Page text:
I had an awesome position up on a ledge towards the front of the foyer with a clear view of the stage

Ole Kristiansen performing at Katuaq Cultural Centre
I had a great vantage point for the concert. A ledge provided the perfect spot for a short person like me

and the most common sight at concerts around the world these days.

Mobile phone recording Ole Kristiansen at his concert at Katuaq Cultural Centre, Nuuk
This is pretty typical at concerts these days.

From the first note, the crowd went wild. And I was very surprised by how “heavy” his music was. It was definitely within the genre of rock music, not heavy metal music, but I was expecting something lighter.

The music was really good!  Not as good as Nanook 😉, but I could see why it had everyone else in the crowd singing their heart and lungs out. I’d definitely go see him play again.

Despite really enjoying the concert, I ended up leaving at the mid-way break. I’m a big fan of Nuuk’s bus system with the exception of one point – the last bus is waaaaaay too early on a Friday and Saturday night.  Given the storm outside, it was either catch this last bus or hope to be able to get a taxi home ($$$) once the concert had finished. I was happy with the experience I’d had so ended up taking the bus. 

Ole Kristiansen and band playing the Katuaq Cultural Centre in Nuuk, West Greenland

I look forward to my next concert in Greenland! Hopefully it will be Nanook!

Discover more about Greenland

Greenland’s capital, Nuuk, is the hub for modern culture in Greenland. There is everything from music, to visual arts, to performance arts, to architecture, to amazing gastronomy experiences. Read more in Guide to Greenland’s Culture Lover’s Guide to Nuuk.

The best resource on the web if you are planning a trip to Nuuk is the Ultimate Travel Guide to Nuuk, and there is also a Nature Lovers Guide to Nuuk, if the outdoors is more your thing.

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Sarfalik Restaurant Tasting Menu – Nuuk

The Tasting Menu at Sarfalik Restaurant in Nuuk offers a fine-dining experience that allows you to enjoy a wide variety of Greenlandic produce in the one sitting. Professional chefs take the abundances of the season and prepare innovative dishes using a variety of modern techniques for a truly unique taste of Greenland.

In the 2.5 months I’ve been based in Nuuk, I’ve not once been out to a restaurant or café to eat. Cooking for myself is so ingrained (it has to be after more than 3 years of traveling and watching every cent) that I usually forget that going out for a meal is even an option!

However, having written the Ultimate Travel Guide to Nuuk where I relied on restaurant reviews and the recommendations of my friends and colleagues in order to write the “Where to Eat” section, I decided that I had to go out and try one of these places before leaving. I chose to head to the top of the Hotel Hans Egede and indulge in the “Greenlandic Tasting Menu” at Sarfalik Restaurant.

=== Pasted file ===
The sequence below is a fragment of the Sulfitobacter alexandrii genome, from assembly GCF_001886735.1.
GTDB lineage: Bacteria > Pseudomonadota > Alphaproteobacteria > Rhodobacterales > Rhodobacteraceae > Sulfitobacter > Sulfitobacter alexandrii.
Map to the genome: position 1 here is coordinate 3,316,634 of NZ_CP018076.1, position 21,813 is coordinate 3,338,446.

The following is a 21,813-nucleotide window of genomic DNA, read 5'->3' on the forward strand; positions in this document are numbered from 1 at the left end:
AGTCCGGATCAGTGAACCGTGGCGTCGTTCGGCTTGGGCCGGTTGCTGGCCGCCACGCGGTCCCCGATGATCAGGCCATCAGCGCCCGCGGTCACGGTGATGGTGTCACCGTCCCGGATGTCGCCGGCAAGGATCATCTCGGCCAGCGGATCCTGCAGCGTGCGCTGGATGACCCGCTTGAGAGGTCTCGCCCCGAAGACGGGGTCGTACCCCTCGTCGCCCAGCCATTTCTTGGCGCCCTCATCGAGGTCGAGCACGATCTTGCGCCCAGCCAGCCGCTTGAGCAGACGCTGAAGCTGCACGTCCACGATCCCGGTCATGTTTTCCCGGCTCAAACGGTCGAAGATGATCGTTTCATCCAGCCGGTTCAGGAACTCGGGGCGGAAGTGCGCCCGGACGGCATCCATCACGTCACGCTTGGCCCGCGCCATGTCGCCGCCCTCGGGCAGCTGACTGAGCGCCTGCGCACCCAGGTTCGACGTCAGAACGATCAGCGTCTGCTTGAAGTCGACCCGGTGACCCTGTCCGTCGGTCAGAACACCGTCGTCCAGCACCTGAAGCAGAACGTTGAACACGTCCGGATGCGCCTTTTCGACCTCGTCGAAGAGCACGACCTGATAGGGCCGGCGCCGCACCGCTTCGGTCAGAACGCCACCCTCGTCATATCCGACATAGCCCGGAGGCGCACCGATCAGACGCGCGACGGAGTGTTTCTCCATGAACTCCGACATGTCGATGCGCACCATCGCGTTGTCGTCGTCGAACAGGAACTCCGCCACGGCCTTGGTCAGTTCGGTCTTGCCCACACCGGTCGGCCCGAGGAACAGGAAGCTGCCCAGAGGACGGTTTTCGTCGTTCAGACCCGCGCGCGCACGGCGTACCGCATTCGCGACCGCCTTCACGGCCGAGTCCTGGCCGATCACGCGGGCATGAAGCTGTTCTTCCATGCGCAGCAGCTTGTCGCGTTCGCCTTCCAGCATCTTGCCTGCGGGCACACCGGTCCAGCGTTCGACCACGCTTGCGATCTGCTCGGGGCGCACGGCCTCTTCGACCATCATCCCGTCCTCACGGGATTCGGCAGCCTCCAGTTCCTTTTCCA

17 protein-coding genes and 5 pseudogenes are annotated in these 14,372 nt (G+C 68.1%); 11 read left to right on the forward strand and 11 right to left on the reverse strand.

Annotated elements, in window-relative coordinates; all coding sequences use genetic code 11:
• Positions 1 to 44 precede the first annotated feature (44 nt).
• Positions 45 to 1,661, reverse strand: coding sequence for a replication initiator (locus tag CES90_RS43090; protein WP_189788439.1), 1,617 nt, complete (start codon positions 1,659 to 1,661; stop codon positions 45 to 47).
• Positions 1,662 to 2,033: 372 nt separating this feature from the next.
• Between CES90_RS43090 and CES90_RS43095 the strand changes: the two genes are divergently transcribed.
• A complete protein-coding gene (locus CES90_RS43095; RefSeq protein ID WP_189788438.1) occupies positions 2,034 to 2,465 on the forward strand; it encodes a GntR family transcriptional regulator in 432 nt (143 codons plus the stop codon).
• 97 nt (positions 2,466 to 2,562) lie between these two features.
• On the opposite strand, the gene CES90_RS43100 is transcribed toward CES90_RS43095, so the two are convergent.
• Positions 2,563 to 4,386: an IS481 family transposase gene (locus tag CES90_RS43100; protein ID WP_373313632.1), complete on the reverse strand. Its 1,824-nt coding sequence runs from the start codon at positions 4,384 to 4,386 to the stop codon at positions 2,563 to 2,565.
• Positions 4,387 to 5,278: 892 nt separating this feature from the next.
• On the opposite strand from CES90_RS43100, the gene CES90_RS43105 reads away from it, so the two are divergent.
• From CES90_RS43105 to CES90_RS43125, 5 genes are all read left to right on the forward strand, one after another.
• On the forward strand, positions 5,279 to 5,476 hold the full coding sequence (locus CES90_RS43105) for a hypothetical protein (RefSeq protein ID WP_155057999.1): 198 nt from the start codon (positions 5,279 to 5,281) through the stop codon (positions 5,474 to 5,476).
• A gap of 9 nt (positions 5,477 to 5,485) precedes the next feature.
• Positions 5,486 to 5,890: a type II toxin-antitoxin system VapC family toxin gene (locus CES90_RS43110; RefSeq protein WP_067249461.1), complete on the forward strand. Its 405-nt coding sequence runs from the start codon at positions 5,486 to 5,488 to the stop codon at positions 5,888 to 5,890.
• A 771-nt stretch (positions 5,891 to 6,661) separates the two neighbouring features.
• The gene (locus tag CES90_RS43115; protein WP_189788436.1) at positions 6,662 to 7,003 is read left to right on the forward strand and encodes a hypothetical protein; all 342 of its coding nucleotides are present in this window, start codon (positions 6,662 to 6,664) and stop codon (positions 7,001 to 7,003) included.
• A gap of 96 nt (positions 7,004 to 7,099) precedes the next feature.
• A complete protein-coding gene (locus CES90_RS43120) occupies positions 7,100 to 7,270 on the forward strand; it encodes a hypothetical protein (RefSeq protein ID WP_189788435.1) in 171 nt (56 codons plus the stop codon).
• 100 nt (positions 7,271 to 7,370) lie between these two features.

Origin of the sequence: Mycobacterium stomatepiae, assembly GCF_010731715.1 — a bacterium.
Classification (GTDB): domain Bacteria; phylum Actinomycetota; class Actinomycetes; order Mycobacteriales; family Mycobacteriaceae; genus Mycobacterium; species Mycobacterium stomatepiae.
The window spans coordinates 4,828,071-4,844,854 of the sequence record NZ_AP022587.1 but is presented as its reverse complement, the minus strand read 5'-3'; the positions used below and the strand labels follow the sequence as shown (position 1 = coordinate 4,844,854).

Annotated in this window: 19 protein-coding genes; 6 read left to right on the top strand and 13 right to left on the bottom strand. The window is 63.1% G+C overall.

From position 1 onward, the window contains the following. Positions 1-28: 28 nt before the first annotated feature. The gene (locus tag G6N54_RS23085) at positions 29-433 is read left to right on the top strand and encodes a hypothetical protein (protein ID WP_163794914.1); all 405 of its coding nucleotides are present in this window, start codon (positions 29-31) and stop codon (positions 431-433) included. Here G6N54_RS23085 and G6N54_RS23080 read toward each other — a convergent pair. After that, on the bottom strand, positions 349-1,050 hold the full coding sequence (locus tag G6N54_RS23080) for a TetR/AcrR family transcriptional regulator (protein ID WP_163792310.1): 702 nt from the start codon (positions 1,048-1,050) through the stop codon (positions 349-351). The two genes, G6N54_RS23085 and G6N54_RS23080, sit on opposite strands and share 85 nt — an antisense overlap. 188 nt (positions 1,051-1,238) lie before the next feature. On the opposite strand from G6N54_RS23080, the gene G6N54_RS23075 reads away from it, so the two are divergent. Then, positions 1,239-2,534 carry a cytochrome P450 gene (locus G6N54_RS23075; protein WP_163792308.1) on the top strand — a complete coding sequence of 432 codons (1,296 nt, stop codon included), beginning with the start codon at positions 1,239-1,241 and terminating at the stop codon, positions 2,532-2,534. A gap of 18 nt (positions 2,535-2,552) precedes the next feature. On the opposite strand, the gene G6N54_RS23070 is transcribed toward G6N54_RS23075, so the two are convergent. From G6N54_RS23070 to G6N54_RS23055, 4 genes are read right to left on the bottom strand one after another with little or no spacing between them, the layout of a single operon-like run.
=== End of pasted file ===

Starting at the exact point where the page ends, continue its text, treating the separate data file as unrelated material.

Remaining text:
Those of you who have been reading my blog for a while now know how much I love eating and trying new foods. For example, the Traditional Greenlandic Buffet at the Hotel Sisimiut and the Foodie Tour with Your Friend in Reykjavik were two of my travel highlights for 2018. Needless to say, I was really looking forward to the experience as Nicolai (from Denmark) seated me at a table by the window with a view to one of the well-known mountains near Nuuk – Store Malene.

Sunset over Store Malene from Sarfalik Restaurant - Nuuk- West Greenland
Sunset on Store Malene (the tallest of the peaks) as seen from Sarfalik Restaurant

Before the Tasting Menu begins

As I unwrapped the napkin from its strip of binding sealskin, Nicolai placed a “snack” down in front of me. Humpback whale with soy marinade and mustard mayo, and seaweed with a little onion mayo.

Humpback whale snack at Sarfalik Restaurant - Nuuk - West Greenland
Humpback whale with soy marinade and mustard mayo, and seaweed with a little onion mayo

Although many people would balk at eating whale, it is very much a part of life in Greenland. Mattak (the raw skin of certain types of whale) used to provide the Inuit with several important nutrients, and is still a delicacy that is served at Kaffemiks (celebrations) in modern times.

I’ve tried whale meat on a few occasions in both Greenland and Iceland and have always really enjoyed it.  This was no exception. The meat was melt-in-the-mouth tender with a subtle soy flavor. It was a great start to what I expected to be an amazing experience.

Next to appear on the table was a basket of warm bread. The white rolls had a wonderfully crusty exterior, and the malt rolls had a more cake-like texture with a rich taste that was enhanced by the salt crystals sprinkled on top. When loaded up with chive butter, keeping my hand out the bread basket was very difficult, even though I knew I had to.

Two types of bread at Sarfalik Restaurant - Nuuk - West Greenland
How to resist?!

Now for the Tasting Menu

The first real course of the Tasting Menu (no, we hadn’t even started yet!) was delivered by Åsmund from Norway. It was an Italian-inspired musk ox empanada with rosemary mayo. There had been an “Italian Takeover” of Sarfalik Restaurant during the previous two weeks by visiting chefs, and this dish was created based on what they showcased during their stay.